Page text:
Burma

Kyaukphyu Farmers Propose Compensation Rates for Land Lost to SEZ

By Moe Myint 19 June 2017

YANGON – Farmers from four village tracts in southern Rakhine State’s Kyaukphyu Township have demanded that the Kyaukphyu Special Economic Zone (SEZ) committee compensate seized paddy field at a rate of up to 90 million kyats per acre, according to a township administration official.

The request came after a meeting between Kyaukphyu SEZ committee chairman Dr. Soe Win and 63 farmers from Thaing Chaung, Kat Tha Pyay, Chaung Wa and Khandi villages on Monday. Dr. Soe Win reached Kyaukphyu on Sunday, held a meeting with township authorities and observed the situation on the ground in the villages of concern.

Newly appointed township administration officer U Shwe Hla Aung said farmers also asked for compensation of pastureland at 70 million kyats per acre and for 50 million kyats per acre of farmland which would be lost in the scheme. The committee did not comment on the amounts requested.

According to U Shwe Hla Aung, state-owned Chinese conglomerate CITIC had selected 250 acres of land located in the middle of the four villages to be part of the SEZ. In total, CITIC had planned to develop the industrial zone on nearly 4,300 acres of land belonging to 35 villages.

Social Development Association for Regional Farmers member U Khin Nyunt told The Irrawaddy over the phone on Monday that his organization had provided a document to SEZ committee chair Dr. Soe Win asking that job opportunities be created for locals affected by the project, that a resettlement plan be put forward for the entire community in case of evacuation, and that vocational training be provided for residents. He also recommended that an SEZ bylaw be enacted to protect villagers’ legal rights.

The Kyaukphyu farmers’ demands have become a topic of debate in the Rakhine community: some describe their compensation scheme as too costly, while others call the land rates reasonable, pointing to higher market prices in the state capital of Sittwe.

“The farmers can grow paddy for a lifetime, but the compensatory money can be lost any time, if they don’t know how to do business,” said U Khin Nyunt. “Farming is their professional career and paddy fields are irreplaceable things.”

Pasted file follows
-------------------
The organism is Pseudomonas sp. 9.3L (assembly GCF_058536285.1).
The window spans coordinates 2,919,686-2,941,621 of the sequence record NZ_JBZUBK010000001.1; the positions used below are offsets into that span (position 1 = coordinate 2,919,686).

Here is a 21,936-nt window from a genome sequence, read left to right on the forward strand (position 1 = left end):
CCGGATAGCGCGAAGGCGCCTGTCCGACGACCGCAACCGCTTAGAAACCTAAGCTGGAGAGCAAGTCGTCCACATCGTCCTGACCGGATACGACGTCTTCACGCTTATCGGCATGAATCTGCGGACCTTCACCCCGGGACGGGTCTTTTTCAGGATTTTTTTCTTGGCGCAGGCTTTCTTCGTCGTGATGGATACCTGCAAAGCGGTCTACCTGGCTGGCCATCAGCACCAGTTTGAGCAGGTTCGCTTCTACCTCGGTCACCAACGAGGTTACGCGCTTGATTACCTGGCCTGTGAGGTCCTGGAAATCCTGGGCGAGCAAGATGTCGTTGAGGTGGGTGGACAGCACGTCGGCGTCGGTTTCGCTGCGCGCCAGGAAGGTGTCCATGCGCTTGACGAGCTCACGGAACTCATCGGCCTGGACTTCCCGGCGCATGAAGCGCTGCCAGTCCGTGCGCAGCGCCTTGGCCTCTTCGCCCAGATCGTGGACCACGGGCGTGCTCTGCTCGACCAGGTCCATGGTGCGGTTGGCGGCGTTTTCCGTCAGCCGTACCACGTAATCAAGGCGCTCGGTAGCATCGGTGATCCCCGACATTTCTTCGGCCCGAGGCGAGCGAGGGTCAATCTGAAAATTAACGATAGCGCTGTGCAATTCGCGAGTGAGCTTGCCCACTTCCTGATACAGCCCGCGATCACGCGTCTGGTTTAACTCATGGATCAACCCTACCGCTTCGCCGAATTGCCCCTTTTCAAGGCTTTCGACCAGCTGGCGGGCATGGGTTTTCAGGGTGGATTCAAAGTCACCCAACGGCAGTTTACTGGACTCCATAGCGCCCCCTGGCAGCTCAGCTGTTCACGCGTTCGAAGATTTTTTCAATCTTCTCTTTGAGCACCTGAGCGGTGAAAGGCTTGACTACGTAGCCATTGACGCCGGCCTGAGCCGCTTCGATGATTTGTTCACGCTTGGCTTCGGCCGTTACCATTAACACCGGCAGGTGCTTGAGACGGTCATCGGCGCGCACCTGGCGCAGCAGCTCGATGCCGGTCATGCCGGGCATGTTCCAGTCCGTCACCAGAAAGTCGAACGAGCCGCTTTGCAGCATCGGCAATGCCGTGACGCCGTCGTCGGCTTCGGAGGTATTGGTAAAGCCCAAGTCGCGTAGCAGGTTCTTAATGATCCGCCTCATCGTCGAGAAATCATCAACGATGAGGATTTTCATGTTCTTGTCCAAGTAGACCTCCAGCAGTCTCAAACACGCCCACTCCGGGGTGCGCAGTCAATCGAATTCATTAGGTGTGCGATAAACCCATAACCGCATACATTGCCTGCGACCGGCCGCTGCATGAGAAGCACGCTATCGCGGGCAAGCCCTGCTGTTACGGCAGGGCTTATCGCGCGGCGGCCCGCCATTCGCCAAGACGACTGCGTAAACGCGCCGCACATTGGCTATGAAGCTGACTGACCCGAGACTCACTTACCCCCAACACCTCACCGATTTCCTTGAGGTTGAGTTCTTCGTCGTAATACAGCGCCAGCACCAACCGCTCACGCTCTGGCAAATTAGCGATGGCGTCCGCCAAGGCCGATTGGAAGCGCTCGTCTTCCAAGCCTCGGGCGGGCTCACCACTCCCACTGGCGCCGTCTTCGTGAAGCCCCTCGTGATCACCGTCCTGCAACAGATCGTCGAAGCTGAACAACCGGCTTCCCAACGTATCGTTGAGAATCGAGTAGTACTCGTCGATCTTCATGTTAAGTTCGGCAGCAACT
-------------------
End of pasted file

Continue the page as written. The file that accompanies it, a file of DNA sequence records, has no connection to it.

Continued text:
U Khin Nyunt told The Irrawaddy that he felt the meeting was too short and lamented that the village representatives were allowed to only briefly present their demands to Dr. Soe Win. He added that the Kyaukphyu SEZ committee had visited the villages last month and promised that the government was working on drafting a strategic plan for villagers.

“We want protection within legal frameworks, not a verbal promise from the committee,” he said.

The Rakhine State Minister of Planning and Finance U Kyaw Aye Thein, who joined the trip with the Kyaukphyu SEZ committee, confirmed that villagers demanded compensation for farmland, new land for their village, job opportunities, and training for locals.

We are still drafting a resettlement plan for the villages with the recommendations of experts, and will compensate the farmers in line with that which would meet international standards,” he said.

The authorities did not invite any local civil society organizations (CSOs), regional lawmakers or reporters to the meeting on Monday.  The Arakan National Party’s regional MP U Phoe San criticized the conduct of government as lacking transparency.

“The authorities should invite lawmakers and local organizations to the meeting and release the discussions to the public. We don’t want a result in which companies pay a small amount of money to the locals and leave the village with the damages,” said U Phoe San.

Planning and finance minister U Kyaw Aye Thein defended the discussion as one between the authorities and farmers, and allowed for the farmers to speak frankly.

“We will invite CSOs later. This meeting only required people who are linked to this issue. It has nothing to do with CSOs. We gave the actual farmers a chance to express their opinions,” U Kyaw Aye Thein said.

In late April, CITIC Chairman Chang Zhenming visited Myanmar and conducted a meeting with State Counselor Daw Aung San Suu Kyi in Naypyidaw. Chinese official Wan Yajun also held a retreat with local businessmen from Kyaukphyu and expressed an eagerness to begin the SEZ without delay.

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